I always feel a profound sense of defeat when I give up on a book. I force myself to choke down some of the dryest texts until my will finally expires and crumbles into dust.
What is your criteria for giving up the ghost on a book? Do you have a set page/chapter number you must reach? If you're not gripped right away, do you put the book back on the shelf? What emotions do you experience when you don't finish a book---grief, guilt---do you cry? Discuss.
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If a book hasn't hooked me in the first 20-30 pages, it's not going to hook me at all. I really hate to give up on a book, and sometimes I'll go beyond that 30-page mark just to see if it gets any better. But I usually have to admit that not every book is worth reading and put the thing down.
I hate to give up on a book, but sometimes it just has to be done. The old adage in screenwriting is that if the reader isn't captivated in the first 10 pages, it's a bad script. While 10 pages may be a bit harsh for a novel, if I'm not drawn into the story and feel something, anything about the main character within 20-30 pages, I start to lose interest. This can be a tough rule to apply to older classic literature that sometimes take a while to get going, but I generally try to stick those out. I'm not always successful (cough, Steinbeck, cough).
I decie that I am not actually giving up on a book. If I lose focus and anything beyond the second chapter is a chore, I simply return the book to my 'not yet read' shelf (or list if its a borrowed book). In this way, I have never given up on a book - although I have been 'reading' The Hobbit for thirty years...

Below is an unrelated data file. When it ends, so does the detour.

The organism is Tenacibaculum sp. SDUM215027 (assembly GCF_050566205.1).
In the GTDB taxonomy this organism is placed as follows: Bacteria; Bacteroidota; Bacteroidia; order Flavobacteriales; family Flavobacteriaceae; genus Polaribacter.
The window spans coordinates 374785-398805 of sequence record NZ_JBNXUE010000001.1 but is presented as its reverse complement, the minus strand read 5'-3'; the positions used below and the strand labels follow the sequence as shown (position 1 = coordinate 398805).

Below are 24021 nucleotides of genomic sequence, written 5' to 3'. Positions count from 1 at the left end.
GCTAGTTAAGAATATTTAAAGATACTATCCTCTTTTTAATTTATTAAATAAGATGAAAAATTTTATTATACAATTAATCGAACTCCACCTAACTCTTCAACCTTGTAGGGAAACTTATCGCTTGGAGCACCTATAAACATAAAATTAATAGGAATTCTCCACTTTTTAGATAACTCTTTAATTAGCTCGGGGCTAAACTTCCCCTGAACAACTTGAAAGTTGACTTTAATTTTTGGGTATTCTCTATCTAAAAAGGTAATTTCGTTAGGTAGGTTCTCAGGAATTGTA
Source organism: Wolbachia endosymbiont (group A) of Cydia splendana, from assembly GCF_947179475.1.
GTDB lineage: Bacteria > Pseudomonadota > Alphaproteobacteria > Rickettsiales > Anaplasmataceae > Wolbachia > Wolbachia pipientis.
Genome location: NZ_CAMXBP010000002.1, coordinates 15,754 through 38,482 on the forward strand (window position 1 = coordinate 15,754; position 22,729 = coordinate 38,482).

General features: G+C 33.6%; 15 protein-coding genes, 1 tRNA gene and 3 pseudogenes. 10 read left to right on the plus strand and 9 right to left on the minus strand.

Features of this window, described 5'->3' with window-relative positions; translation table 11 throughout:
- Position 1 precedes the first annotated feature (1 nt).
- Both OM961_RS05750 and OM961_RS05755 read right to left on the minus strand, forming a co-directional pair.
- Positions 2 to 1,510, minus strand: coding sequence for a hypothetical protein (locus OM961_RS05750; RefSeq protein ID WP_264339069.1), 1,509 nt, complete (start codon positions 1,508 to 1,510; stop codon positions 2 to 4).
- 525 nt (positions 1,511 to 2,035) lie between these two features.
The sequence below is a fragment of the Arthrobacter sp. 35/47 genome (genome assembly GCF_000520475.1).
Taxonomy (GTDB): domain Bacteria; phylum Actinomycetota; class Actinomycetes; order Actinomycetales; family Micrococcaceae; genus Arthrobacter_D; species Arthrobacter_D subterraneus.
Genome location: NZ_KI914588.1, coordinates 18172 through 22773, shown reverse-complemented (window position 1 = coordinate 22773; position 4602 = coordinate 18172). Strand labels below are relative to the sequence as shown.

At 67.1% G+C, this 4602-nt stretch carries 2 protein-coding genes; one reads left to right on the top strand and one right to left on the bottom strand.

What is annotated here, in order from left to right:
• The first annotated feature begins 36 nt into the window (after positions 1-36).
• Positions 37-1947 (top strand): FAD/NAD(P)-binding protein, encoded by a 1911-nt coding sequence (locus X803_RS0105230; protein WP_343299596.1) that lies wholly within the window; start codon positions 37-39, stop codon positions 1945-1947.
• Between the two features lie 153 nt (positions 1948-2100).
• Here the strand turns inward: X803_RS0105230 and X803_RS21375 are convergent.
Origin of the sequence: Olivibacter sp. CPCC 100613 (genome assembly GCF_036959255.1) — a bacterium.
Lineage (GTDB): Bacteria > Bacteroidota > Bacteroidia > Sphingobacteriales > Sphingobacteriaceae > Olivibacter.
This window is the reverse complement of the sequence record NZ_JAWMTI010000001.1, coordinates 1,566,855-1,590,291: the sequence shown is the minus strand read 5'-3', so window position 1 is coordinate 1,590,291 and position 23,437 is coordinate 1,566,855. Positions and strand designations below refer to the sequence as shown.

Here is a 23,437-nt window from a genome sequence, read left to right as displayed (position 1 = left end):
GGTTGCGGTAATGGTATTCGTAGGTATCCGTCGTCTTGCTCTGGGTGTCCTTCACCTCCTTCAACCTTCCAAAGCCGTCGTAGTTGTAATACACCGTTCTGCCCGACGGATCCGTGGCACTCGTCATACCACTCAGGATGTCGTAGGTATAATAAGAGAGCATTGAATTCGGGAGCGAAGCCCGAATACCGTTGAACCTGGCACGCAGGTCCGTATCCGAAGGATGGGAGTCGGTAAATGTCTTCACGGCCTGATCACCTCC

Life is too short to read books you don't like. Quit when you realize you don't like the book. There are hundreds of other books out there just waiting for you to love them! The books are not alive to feel rejected...
I have a pretty simple rule: If I am still bored or feel like it's a waste of time after reading 30 pages, I give it up. There haven't been too many books that I've failed to complete, but occasionally I pick up a novel that has been suggested to me and it just doesn't click. I'll give it 30 pages and then decide whether to go further.
With quitting never having been an option, abandoning a book has been a defeatist action. However, life teaches us that sometimes it is, indeed, better to give up on foolish ideas, etc. So, I give a book a trial of 2 or 3 chapters. I did read one book because a friend of mine asked me to since it had been highly recommended to her and she had not found the worth of it, herself. When I finished it, I told her it was a waste of my time for certain reasons. My friend felt so much better that at least her reaction justified my reading time.
I will confess it took me nearly fifty years to learn to not finish a book. But once I learned that, I never looked back, even not finishing books lent or highly recommended by close friends, even occasionally not finishing a book for my book group. Once you let go, you can really let go! I love books, and it might not be too extreme to say I even worship them. However, a book is a medium like any other. Do we listen to an entire song that we don't like? We turn it off or switch stations. We do the same thing with television programs.